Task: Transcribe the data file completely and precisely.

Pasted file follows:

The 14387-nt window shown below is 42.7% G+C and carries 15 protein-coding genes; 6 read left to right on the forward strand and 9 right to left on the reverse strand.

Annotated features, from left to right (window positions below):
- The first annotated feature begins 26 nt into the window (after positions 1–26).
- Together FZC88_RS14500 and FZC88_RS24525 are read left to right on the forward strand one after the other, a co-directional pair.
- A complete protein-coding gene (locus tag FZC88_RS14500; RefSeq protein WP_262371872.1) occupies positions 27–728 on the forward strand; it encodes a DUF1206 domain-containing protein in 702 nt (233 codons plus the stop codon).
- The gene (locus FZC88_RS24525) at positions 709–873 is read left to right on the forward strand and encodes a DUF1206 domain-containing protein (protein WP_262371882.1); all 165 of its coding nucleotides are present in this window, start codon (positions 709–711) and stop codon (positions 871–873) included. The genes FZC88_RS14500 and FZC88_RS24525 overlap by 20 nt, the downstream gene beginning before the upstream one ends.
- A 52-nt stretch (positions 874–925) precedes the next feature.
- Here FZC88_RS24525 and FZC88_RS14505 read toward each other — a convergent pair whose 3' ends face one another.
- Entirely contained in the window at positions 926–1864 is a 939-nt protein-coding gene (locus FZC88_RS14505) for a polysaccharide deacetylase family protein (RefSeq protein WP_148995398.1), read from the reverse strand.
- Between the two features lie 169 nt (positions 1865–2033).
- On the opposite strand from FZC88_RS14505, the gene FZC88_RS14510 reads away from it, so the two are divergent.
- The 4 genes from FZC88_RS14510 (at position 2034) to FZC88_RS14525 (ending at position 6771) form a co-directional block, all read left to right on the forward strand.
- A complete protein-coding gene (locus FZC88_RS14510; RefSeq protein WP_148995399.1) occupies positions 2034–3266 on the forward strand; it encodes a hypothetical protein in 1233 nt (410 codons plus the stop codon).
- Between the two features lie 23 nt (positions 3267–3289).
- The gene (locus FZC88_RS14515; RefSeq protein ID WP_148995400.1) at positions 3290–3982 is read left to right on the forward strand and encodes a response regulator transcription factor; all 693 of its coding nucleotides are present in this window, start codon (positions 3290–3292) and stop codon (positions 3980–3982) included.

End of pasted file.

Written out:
The 14387-nt window shown below is 42.7% G+C and carries 15 protein-coding genes; 6 read left to right on the forward strand and 9 right to left on the reverse strand.

Annotated features, from left to right (window positions below):
- The first annotated feature begins 26 nt into the window (after positions 1–26).
- Together FZC88_RS14500 and FZC88_RS24525 are read left to right on the forward strand one after the other, a co-directional pair.
- A complete protein-coding gene (locus tag FZC88_RS14500; RefSeq protein WP_262371872.1) occupies positions 27–728 on the forward strand; it encodes a DUF1206 domain-containing protein in 702 nt (233 codons plus the stop codon).
- The gene (locus FZC88_RS24525) at positions 709–873 is read left to right on the forward strand and encodes a DUF1206 domain-containing protein (protein WP_262371882.1); all 165 of its coding nucleotides are present in this window, start codon (positions 709–711) and stop codon (positions 871–873) included. The genes FZC88_RS14500 and FZC88_RS24525 overlap by 20 nt, the downstream gene beginning before the upstream one ends.
- A 52-nt stretch (positions 874–925) precedes the next feature.
- Here FZC88_RS24525 and FZC88_RS14505 read toward each other — a convergent pair whose 3' ends face one another.
- Entirely contained in the window at positions 926–1864 is a 939-nt protein-coding gene (locus FZC88_RS14505) for a polysaccharide deacetylase family protein (RefSeq protein WP_148995398.1), read from the reverse strand.
- Between the two features lie 169 nt (positions 1865–2033).
- On the opposite strand from FZC88_RS14505, the gene FZC88_RS14510 reads away from it, so the two are divergent.
- The 4 genes from FZC88_RS14510 (at position 2034) to FZC88_RS14525 (ending at position 6771) form a co-directional block, all read left to right on the forward strand.
- A complete protein-coding gene (locus FZC88_RS14510; RefSeq protein WP_148995399.1) occupies positions 2034–3266 on the forward strand; it encodes a hypothetical protein in 1233 nt (410 codons plus the stop codon).
- Between the two features lie 23 nt (positions 3267–3289).
- The gene (locus FZC88_RS14515; RefSeq protein ID WP_148995400.1) at positions 3290–3982 is read left to right on the forward strand and encodes a response regulator transcription factor; all 693 of its coding nucleotides are present in this window, start codon (positions 3290–3292) and stop codon (positions 3980–3982) included.